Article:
Wednesday, October 13, 2004

The International Atomic Energy Agency has told the UN Security Council that equipment and materials useful in making nuclear weapons have been disappearing from buildings where they were securely held and monitored by the IAEA before the U.S. invasion of Iraq. Because the United States kicked the United Nations inspectors out before the invasion and has not allowed them back in since, they can track the equipment only indirectly, via satellite imagery. Of course, with Saddam Hussein overthrown, no centralized government anymore, and a raging insurgency, the danger of nuclear materials falling into the wrong hands are stronger than ever, and the consequences more dire than ever.

Michael Levi of King's College in London, an expert on nuclear terrorism, points out that the U.S. is largely to blame for this situation, since it failed to secure or guard the munitions dumps and nuclear sites that are all over Iraq.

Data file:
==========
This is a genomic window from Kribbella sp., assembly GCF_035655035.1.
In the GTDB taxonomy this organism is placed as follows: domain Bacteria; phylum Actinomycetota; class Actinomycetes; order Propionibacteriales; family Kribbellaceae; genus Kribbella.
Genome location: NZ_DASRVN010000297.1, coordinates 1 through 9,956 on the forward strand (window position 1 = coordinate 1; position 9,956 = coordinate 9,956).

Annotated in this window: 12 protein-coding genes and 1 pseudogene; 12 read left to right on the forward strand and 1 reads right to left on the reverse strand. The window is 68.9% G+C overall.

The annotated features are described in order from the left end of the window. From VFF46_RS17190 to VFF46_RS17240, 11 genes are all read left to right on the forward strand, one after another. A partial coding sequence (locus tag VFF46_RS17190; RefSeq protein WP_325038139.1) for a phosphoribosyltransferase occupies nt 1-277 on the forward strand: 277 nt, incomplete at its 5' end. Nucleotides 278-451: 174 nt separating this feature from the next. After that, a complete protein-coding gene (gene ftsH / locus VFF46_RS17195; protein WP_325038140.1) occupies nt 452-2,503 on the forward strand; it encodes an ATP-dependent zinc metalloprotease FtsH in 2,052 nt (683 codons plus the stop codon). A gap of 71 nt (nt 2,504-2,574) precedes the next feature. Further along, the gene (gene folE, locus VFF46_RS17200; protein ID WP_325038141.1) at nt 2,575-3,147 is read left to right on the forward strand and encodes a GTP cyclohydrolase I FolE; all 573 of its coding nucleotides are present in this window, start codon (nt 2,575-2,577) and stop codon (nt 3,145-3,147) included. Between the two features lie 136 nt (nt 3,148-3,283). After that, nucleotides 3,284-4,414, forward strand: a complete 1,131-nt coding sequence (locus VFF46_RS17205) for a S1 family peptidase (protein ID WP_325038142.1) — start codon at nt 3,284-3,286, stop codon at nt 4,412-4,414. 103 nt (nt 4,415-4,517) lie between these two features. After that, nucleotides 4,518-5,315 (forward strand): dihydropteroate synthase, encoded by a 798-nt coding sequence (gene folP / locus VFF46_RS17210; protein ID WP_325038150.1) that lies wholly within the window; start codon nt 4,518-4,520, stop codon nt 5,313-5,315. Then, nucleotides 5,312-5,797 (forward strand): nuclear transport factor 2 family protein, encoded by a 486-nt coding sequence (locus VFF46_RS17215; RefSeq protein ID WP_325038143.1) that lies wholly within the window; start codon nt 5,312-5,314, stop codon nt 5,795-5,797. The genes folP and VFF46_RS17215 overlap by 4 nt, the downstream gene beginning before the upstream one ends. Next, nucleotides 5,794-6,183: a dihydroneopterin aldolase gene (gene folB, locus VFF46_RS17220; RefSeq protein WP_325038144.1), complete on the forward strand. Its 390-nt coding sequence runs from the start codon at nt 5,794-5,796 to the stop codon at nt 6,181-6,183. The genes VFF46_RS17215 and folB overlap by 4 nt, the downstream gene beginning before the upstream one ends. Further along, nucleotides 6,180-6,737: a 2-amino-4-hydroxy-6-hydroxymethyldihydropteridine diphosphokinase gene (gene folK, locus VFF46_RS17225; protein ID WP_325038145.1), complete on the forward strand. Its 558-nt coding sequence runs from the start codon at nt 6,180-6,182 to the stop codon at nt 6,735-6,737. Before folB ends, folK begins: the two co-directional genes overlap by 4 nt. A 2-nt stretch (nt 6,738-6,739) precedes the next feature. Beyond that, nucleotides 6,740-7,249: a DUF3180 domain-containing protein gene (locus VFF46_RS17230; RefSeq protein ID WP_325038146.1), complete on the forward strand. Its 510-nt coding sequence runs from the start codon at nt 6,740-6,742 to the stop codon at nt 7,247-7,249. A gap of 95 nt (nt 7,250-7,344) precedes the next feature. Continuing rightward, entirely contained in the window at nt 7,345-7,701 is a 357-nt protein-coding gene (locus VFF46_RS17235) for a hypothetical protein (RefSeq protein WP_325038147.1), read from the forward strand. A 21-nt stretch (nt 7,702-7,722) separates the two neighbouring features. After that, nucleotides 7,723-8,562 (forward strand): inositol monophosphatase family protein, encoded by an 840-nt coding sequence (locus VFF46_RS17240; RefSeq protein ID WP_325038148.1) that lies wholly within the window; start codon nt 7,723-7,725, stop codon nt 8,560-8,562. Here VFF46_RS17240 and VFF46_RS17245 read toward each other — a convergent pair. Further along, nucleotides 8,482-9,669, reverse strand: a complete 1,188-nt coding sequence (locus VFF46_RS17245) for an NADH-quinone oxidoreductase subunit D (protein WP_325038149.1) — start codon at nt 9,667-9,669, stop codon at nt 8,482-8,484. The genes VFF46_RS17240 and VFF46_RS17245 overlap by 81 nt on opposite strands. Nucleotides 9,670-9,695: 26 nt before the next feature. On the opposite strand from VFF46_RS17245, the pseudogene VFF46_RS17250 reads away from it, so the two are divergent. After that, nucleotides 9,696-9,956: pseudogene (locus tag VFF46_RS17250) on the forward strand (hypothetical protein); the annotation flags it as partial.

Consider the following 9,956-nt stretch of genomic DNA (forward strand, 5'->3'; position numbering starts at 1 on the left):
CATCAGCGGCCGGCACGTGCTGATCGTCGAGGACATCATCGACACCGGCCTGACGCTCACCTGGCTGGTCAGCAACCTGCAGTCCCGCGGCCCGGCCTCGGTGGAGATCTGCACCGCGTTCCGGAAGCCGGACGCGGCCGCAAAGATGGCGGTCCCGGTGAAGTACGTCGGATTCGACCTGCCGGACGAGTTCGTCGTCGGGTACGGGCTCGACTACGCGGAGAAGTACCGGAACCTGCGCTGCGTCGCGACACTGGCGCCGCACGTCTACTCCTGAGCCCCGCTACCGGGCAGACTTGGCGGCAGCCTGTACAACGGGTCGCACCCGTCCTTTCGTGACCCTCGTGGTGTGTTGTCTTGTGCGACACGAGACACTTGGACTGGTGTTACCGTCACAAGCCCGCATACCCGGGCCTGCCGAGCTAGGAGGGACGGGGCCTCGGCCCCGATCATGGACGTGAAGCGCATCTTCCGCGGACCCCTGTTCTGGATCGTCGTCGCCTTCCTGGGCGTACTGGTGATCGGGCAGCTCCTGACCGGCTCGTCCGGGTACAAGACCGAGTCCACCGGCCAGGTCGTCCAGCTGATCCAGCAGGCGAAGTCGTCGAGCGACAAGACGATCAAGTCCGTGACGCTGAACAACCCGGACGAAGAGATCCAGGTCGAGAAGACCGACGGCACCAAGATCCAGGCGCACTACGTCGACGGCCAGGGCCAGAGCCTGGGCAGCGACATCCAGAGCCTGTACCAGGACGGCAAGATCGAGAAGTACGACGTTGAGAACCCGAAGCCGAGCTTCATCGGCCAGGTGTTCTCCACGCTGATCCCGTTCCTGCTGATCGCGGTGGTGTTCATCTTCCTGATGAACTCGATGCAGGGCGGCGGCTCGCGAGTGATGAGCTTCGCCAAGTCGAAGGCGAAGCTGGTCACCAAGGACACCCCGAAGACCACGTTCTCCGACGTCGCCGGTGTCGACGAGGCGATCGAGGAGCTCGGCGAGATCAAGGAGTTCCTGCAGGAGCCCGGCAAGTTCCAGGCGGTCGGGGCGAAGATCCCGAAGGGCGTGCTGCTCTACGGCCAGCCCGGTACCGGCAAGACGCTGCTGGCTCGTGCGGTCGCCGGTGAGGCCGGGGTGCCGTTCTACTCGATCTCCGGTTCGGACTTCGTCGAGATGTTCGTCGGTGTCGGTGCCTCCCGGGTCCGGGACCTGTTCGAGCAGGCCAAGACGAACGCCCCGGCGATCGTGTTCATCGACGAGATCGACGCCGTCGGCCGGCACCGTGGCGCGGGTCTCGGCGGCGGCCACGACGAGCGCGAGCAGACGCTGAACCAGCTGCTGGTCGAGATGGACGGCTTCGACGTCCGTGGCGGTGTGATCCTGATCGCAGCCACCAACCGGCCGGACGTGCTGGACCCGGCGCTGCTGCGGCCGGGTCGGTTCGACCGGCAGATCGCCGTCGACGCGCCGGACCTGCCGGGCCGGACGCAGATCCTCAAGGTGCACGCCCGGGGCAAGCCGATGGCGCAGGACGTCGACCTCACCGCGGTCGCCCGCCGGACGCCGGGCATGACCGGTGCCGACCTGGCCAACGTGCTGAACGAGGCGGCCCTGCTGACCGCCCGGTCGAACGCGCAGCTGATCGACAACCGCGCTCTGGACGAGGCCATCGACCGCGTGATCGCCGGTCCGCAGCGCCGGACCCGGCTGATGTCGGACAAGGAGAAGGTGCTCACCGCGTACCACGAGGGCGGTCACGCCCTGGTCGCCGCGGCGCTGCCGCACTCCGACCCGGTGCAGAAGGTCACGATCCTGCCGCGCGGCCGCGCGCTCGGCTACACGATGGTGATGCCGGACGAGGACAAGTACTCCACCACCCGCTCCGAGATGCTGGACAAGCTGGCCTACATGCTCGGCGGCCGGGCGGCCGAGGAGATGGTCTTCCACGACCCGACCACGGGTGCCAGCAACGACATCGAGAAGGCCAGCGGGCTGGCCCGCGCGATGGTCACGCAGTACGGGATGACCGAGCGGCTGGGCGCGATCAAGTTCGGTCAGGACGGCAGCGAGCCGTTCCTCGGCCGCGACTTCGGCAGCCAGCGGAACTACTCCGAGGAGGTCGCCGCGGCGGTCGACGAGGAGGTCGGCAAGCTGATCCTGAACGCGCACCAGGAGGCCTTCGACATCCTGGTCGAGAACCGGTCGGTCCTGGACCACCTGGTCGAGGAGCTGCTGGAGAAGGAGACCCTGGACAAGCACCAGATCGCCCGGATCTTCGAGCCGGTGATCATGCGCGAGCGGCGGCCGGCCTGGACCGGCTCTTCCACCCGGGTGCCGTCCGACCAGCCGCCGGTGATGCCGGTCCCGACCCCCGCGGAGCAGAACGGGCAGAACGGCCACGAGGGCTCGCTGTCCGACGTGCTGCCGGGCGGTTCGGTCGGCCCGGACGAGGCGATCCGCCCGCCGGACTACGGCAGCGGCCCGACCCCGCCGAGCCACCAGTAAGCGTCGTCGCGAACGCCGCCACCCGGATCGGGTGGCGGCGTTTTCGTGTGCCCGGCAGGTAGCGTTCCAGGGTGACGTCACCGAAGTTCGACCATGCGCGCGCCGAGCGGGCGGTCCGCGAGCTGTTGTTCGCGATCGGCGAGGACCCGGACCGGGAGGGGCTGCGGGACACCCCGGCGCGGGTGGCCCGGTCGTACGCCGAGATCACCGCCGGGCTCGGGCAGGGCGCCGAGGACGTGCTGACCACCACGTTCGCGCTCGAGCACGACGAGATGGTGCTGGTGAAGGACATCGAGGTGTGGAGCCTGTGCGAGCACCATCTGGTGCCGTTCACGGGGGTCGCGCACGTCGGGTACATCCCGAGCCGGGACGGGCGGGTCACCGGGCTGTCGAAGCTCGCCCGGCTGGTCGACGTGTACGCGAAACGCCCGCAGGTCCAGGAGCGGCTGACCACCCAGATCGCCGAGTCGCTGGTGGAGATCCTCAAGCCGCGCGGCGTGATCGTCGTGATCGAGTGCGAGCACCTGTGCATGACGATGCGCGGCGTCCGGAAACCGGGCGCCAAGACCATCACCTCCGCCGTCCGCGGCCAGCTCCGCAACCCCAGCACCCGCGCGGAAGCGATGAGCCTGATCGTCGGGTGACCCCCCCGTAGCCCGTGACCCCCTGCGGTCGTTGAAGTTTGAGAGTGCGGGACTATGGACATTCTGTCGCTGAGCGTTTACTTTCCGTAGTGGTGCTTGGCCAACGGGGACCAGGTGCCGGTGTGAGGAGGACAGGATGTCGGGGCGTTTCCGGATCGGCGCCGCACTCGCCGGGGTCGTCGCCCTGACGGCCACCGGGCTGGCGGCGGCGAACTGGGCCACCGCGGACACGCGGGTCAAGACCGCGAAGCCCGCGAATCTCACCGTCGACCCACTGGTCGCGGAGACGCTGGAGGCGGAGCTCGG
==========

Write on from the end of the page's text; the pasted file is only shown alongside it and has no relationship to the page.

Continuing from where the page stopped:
"'There was a definite lack of regard [by the US] in guarding nuclear sites,'" the Monitor quotes him as saying. "'There is no question that this should have been guarded.'"

Though US officials said their fear of "a mushroom cloud" nuclear blast was a top reason for toppling Saddam Hussein, in the aftermath of war US troops permitted the extensive looting of critical sites, including Iraq's nuclear facilities at Tuwaitha, south of Baghdad. Local areas later had to be tested for contamination, and sensitive equipment returned.

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